Glossary of Grammatical Terms
There are hundreds of words about words but, thankfully, most of them we
don't all need to know. But a few are very helpful and well worth learning.
Here is a list of essential grammatical terms.
Categories of words
With the exception of a, an, and the (which are called articles), every English word fits into
one of eight categories. The two most important categories are nouns and verbs.
Nouns A noun names a person, place, thing, idea, or quality. A proper
noun names a particular person, place, or thing.
Nouns > the girl, the house, the truth, the beauty
Proper nouns > Paris, Mary, July, the United Nations
Pronouns A pronoun stands in place of a noun (to save us having to repeat
the noun). The noun represented by the pronoun is referred to as the
pronoun's antecedent. In the example below, the noun Tim is the
antecedent of the pronouns who, his, he, and him.
Pronouns > Tim, who always washes his hands before he
eats, knows cleanliness is good for him.
Adjectives An adjective describes a noun (or pronoun). It specifies which noun,
qualifies what kind of noun, or limits how many nouns we are talking
Adjectives > that house, the large house, one house
Prepositions A preposition shows the relationship of a noun (or pronoun) to
something else. It tells us where, when, or how something has
Prepositions > The cat sat on the mat under Mary's bed.
Verbs A verb names an action (write, dream, run) or state of being (be,
Verbs > As I opened the door I knew I was home.
Adverbs An adverb modifies a verb, an adjective, or another adverb. When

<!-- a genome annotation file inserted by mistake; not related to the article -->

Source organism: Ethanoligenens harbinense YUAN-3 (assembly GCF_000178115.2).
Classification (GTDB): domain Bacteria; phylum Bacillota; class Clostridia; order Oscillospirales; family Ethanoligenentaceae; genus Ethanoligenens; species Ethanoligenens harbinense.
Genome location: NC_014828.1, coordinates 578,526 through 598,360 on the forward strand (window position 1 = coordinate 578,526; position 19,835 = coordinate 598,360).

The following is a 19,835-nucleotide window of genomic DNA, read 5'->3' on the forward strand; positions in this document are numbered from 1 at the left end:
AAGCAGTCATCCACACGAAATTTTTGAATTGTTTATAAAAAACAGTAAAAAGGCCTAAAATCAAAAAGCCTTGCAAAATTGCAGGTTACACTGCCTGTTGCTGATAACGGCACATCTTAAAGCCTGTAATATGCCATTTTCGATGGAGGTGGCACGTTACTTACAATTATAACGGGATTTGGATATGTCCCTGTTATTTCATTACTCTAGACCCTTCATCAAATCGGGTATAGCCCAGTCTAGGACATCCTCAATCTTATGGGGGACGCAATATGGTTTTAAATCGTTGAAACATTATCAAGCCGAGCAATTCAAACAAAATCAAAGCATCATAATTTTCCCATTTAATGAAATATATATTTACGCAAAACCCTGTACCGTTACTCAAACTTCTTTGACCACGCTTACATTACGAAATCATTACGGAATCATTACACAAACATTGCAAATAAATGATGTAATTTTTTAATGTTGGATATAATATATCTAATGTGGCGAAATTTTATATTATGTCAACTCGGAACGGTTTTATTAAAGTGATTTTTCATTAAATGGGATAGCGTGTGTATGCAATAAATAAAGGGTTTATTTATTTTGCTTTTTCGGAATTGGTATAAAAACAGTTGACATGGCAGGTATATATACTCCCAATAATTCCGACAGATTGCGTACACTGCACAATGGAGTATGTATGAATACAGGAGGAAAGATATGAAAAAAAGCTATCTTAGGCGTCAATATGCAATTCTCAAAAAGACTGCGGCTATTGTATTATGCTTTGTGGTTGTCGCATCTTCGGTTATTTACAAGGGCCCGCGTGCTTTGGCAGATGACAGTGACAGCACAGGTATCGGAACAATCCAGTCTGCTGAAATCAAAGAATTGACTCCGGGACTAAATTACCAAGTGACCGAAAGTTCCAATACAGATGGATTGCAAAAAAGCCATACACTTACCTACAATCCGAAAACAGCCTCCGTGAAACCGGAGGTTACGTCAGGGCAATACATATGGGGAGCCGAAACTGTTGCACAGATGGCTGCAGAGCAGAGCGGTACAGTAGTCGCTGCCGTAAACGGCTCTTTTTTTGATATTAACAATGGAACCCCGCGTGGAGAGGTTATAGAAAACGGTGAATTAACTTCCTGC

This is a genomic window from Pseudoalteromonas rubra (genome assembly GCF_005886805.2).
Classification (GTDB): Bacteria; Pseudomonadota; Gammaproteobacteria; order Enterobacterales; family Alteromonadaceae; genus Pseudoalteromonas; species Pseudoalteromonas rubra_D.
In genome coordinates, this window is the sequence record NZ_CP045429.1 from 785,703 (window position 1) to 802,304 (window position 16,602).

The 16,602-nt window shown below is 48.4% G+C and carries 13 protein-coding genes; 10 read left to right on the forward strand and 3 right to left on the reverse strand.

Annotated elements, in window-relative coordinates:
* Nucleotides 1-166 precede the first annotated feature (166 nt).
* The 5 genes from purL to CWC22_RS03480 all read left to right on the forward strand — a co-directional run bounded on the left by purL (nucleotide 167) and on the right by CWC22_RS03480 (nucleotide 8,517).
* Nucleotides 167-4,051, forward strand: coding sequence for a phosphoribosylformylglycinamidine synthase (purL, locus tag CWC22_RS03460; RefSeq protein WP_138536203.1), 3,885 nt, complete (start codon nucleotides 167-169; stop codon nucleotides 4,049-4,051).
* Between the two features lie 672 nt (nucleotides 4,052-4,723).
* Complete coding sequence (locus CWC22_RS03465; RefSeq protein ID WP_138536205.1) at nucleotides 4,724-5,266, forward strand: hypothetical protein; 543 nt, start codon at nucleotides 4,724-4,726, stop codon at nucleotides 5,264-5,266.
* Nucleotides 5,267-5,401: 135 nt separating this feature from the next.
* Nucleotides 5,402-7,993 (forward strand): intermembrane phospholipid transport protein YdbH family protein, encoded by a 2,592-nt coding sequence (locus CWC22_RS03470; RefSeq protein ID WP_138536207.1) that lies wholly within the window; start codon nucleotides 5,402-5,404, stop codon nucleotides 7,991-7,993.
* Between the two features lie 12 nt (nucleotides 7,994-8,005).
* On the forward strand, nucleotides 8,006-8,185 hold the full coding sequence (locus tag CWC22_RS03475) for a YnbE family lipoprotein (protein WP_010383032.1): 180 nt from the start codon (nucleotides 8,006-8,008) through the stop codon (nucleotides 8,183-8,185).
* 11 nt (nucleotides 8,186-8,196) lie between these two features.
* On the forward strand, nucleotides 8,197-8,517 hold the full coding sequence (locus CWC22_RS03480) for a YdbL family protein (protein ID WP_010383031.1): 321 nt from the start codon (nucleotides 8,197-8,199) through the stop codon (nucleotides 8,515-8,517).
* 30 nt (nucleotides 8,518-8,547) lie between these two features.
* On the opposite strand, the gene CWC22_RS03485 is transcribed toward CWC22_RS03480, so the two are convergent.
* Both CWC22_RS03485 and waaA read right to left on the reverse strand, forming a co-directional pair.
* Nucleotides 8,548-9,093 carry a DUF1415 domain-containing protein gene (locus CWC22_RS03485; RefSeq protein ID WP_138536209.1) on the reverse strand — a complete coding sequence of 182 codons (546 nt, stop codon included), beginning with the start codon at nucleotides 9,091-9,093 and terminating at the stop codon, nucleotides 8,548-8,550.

modifying a verb it tells us where, when, how, or why the action has
occurred. With many notable exceptions (like well), adverbs usually
end in -ly.
Adverbs > he ran quickly, she was really well liked, the
package arrived early
Conjunctions A conjunction joins (or illustrates the relationship between) words,
phrases and clauses.
Conjunctions > you and me, these but not those
Interjections Interjections are exclamations, yes-no answers, or pauses.
Interjections > Wow! Hey! yes, no, um, ah
Don't be confused by words that appear to belong to multiple categories. Many
words belong to two, three, or even more categories. (At a stretch, what fits six!?)
the ship (noun), to ship (verb)
Names For Groups Of Words
Letters form words, which form phrases, which form clauses, which form sentences,
which form paragraphs, and so on.
Phrases Phrases are made up of one or more words. The term is used to group
words by their function.
Phrases > The fireman [noun phrase] quickly climbs [verb
phrase] the ladder [noun phrase].
Clauses Clauses must include a subject (usually a noun or noun phrase) and a
Clause > The fireman [subject] quickly climbs [verb] the
Sentences Sentences are made up of one or more clauses.
Sentence > The fireman quickly climbs the ladder [first clause]
and [conjunction] [he] steps onto the roof [second
Names for the roles of words and
English is what some linguists call an SVO language. SVO stands for subject-verb-object
and, in a nutshell, this describes the structure of our language.
Subject English clauses usually start with the subject: the person or thing acting
Subjects > John runs. The fireman climbs the ladder. Mary
gives her keys to Peter. The car is red.
Verb Next comes the verb: the action (write, dream, run) or state of being
(be, appear, feel).
Verbs > John runs. The fireman climbs the ladder. Mary
gives her keys to Peter. The car is red.
Object Last is the object (also called the verb complement). A direct object
is a person or thing directly affected by the verb.
Direct object > Mary gives her keys to Peter.
An indirect object is a person or thing affected by a direct object.
Indirect object > Mary gives her keys to Peter.
Verbs that describe a state of being (like be, appear), don't require an
object. Instead, the object position is occupied by a subject
complement that tells us more about the subject. And some verbs (like
run, sleep) can stand alone.
No object > John runs.
The car is red.
Don't be confused by one-word sentences (like Stop! or No.). To save us writing or
speaking unnecessary words, English allows us to imply words.
One-word [You] Stop!
sentences > No [I won't stop].
Adapted from www.usingenglish.com/glossary.html
LATTC Writing Center Rev. March 1, 2009 Title V Funded